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Workplace Wellness Tips to Implement While Working Remotely

2020 has had a pretty rough start with the onslaught of COVID-19. All aspects of our daily lives have seen impacts from the pandemic, from food supplies to financial markets, school, and nearly all local businesses and offices. As companies are struggling to find footing in the midst of a global health crisis it's is even more important to focus on their most critical assets: their people. As employees have made the shift from boardrooms to online chatrooms, companies are preparing to pivot into a new era of workplace productivity. Even though remote work has become increasingly more common over the past few years, many professionals still filled their workdays while inside an office. One need that remains constant throughout it all, is the need for employee wellness.

Wellness, both physically and mentally, is especially key in these times of uncertainty. Companies and teams should prioritize workplace wellness by collectively taking action to create an encouraging, safe, and healthy environment inside and outside of the traditional office setting.

Outbreaks such as the one from coronavirus can have negative, lasting impacts on work performance. Employees are dealing with a new sense of work/life balance, while also finding ways to cope with the community and social impacts of social distancing. It can all take a toll on one's mental, emotional and physical health. It's important that leaders step up and find ways to support and protect their coworkers by providing resources and encouraging their employees to make wellness a priority, both on and off the clock.

So what exactly does workplace wellness look like now that we are in a “work from anywhere” culture? Here are four workplace wellness trends that you can implement through virtual collaboration so that your team stays productive and positive.

Boost morale by being present and empathetic
This is a stressful time for all, and it can be difficult to navigate for employees trying to adapt and adjust to a "new normal". Make sure that your team knows that you are present and providing support to them during this time. Honest and transparent communication is critical, as there will be many worries and feelings of uncertainty and anxiety. It’s important to address the situation with your team from the start, even if you have not created a plan and there are many unanswerable questions. You also want to be sure to be empathetic and attentive in your tone and how you handle the situations that arise.

Remember that your team is trying. Use positive and encouraging words when speaking with individuals, and be mindful of your interactions. A little empathy and positivity can go a long way. It decreases the chances of prolonged stress and hypertension amongst employees and leaders and also encourages productivity among your employees. Your goal as a leader is to navigate your people through the crisis with as little disruption as possible to productivity and personal lives. Employees will remember how your company responded during this time, and being proactive, and encouraging will help with retention down the road.

Dedicate times for wellness activities
Wellness programs can make work more enjoyable for employees, increase productivity, and promote healthy habits that benefit mental and physical health both while on the job and at home. Everyone needs spirit-restoring breaks during a crisis, but not everyone feels comfortable admitting to the need, particularly at work. Keep employees engaged and active through team-building group activities or challenges. Use online groups like LinkedIn, Facebook and even Slack channels to create online company-wide wellness groups. Inside the group, you can post weekly goals, or challenges, track activity progress, send encouragement to team members, and more, while keeping your team connected. You can also sync your schedules on select days and designate times for walking meetings, encouraging workers to take a brief walk outdoors or schedule time blocks for group meditation or activities.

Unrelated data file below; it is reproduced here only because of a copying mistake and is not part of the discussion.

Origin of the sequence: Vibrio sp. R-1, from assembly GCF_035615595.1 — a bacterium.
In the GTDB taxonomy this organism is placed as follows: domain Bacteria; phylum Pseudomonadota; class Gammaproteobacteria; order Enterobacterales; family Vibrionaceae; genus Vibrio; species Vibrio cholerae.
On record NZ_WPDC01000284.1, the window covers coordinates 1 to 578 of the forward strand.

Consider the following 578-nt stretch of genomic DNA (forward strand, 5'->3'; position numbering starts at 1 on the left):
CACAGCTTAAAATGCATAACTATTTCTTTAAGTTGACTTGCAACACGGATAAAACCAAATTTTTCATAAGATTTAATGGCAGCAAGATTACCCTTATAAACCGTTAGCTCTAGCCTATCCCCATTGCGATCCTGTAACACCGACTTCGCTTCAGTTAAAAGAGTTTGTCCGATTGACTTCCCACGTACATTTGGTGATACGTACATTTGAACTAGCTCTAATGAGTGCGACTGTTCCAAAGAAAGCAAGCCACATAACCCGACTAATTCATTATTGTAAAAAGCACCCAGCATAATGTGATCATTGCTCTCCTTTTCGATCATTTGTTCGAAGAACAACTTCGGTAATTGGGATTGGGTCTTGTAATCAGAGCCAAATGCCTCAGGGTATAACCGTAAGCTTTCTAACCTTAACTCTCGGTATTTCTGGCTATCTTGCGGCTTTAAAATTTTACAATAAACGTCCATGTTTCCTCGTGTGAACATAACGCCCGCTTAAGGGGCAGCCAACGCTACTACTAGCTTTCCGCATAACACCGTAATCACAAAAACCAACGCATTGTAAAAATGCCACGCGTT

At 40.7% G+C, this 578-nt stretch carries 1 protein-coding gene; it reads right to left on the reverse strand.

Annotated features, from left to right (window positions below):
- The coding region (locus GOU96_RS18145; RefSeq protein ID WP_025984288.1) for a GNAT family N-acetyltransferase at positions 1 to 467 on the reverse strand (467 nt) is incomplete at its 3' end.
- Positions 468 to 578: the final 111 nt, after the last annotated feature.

Host virtual "lunch and learn" meetings
Lunch hours remain standard even with telecommuting. Spend this time together by joining a team meeting to enjoy lunch together. It gives people who are seeking shelter-in-place, alone, the chance to stay connected to real people, while also giving your team time to talk, laugh, and keep the sense of positive office culture alive. Take the meetings a step further by inviting a physical trainer or mental health coordinator to join the team for an hour to provide education and resources to the team, or even to take advantage of actionable exercises.

Encourage employees to disconnect
We all need to recharge. Recent days see an increase in online connectivity. That means an increase in the time we spend on our laptops and phones than with our families. Where there used to be a time when employees could "clock out" and focus on their home lives, being constantly plugged in, means feeling the need to answer an urgent email while trying to make dinner or tuck their kids into bed. This is where leaders and employers can intervene. it is crucial that employees have separate work and personal life in order to maintain balance and also to keep them from burning out. Encourage your team to "log out" and set forwarding or away messages when the workday is complete. Enforce "after 5" policies where staff and team members are to not answer any work communications after 5 pm unless there is an emergency.

Incorporating just a few simple changes, like these, and making an effort to provide support for your team in the face of adversity, can truly make all the difference in upgrading your office culture and promoting a wellness-focused office.

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